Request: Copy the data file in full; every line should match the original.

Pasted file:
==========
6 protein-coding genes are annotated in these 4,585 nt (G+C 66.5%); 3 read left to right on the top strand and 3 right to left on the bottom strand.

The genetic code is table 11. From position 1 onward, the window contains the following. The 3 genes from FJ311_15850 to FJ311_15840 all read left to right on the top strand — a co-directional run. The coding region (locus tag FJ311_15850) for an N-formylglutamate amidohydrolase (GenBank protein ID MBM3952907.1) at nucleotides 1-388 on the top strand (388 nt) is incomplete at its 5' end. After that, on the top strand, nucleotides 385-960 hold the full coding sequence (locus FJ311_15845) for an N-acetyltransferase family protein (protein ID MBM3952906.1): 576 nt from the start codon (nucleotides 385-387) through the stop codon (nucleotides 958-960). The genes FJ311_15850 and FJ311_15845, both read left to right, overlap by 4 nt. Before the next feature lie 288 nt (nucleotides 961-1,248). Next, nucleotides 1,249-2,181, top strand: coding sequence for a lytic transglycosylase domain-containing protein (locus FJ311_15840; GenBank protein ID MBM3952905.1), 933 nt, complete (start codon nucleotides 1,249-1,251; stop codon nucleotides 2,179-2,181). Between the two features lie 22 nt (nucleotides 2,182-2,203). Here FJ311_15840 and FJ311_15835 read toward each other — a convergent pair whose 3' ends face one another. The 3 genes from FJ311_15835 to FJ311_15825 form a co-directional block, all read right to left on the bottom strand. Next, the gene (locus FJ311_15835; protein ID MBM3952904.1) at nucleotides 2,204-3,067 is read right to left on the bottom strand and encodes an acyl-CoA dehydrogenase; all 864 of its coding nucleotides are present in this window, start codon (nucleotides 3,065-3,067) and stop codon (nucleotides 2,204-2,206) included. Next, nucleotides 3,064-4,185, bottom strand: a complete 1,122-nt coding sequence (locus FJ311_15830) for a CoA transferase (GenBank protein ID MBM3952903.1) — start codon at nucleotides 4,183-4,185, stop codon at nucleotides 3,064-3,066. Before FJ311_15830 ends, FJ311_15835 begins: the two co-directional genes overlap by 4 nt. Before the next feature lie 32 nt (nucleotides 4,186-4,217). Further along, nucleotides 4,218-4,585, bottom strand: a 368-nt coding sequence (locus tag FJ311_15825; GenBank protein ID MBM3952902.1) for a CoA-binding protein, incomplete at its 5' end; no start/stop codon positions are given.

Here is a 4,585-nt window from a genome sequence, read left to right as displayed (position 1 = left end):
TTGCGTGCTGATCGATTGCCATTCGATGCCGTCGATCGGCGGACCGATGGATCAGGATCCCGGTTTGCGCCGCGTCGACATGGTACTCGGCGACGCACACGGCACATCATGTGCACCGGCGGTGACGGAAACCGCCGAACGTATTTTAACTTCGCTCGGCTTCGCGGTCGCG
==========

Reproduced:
6 protein-coding genes are annotated in these 4,585 nt (G+C 66.5%); 3 read left to right on the top strand and 3 right to left on the bottom strand.

The genetic code is table 11. From position 1 onward, the window contains the following. The 3 genes from FJ311_15850 to FJ311_15840 all read left to right on the top strand — a co-directional run. The coding region (locus tag FJ311_15850) for an N-formylglutamate amidohydrolase (GenBank protein ID MBM3952907.1) at nucleotides 1-388 on the top strand (388 nt) is incomplete at its 5' end. After that, on the top strand, nucleotides 385-960 hold the full coding sequence (locus FJ311_15845) for an N-acetyltransferase family protein (protein ID MBM3952906.1): 576 nt from the start codon (nucleotides 385-387) through the stop codon (nucleotides 958-960). The genes FJ311_15850 and FJ311_15845, both read left to right, overlap by 4 nt. Before the next feature lie 288 nt (nucleotides 961-1,248). Next, nucleotides 1,249-2,181, top strand: coding sequence for a lytic transglycosylase domain-containing protein (locus FJ311_15840; GenBank protein ID MBM3952905.1), 933 nt, complete (start codon nucleotides 1,249-1,251; stop codon nucleotides 2,179-2,181). Between the two features lie 22 nt (nucleotides 2,182-2,203). Here FJ311_15840 and FJ311_15835 read toward each other — a convergent pair whose 3' ends face one another. The 3 genes from FJ311_15835 to FJ311_15825 form a co-directional block, all read right to left on the bottom strand. Next, the gene (locus FJ311_15835; protein ID MBM3952904.1) at nucleotides 2,204-3,067 is read right to left on the bottom strand and encodes an acyl-CoA dehydrogenase; all 864 of its coding nucleotides are present in this window, start codon (nucleotides 3,065-3,067) and stop codon (nucleotides 2,204-2,206) included. Next, nucleotides 3,064-4,185, bottom strand: a complete 1,122-nt coding sequence (locus FJ311_15830) for a CoA transferase (GenBank protein ID MBM3952903.1) — start codon at nucleotides 4,183-4,185, stop codon at nucleotides 3,064-3,066. Before FJ311_15830 ends, FJ311_15835 begins: the two co-directional genes overlap by 4 nt. Before the next feature lie 32 nt (nucleotides 4,186-4,217). Further along, nucleotides 4,218-4,585, bottom strand: a 368-nt coding sequence (locus tag FJ311_15825; GenBank protein ID MBM3952902.1) for a CoA-binding protein, incomplete at its 5' end; no start/stop codon positions are given.

Here is a 4,585-nt window from a genome sequence, read left to right as displayed (position 1 = left end):
TTGCGTGCTGATCGATTGCCATTCGATGCCGTCGATCGGCGGACCGATGGATCAGGATCCCGGTTTGCGCCGCGTCGACATGGTACTCGGCGACGCACACGGCACATCATGTGCACCGGCGGTGACGGAAACCGCCGAACGTATTTTAACTTCGCTCGGCTTCGCGGTCGCG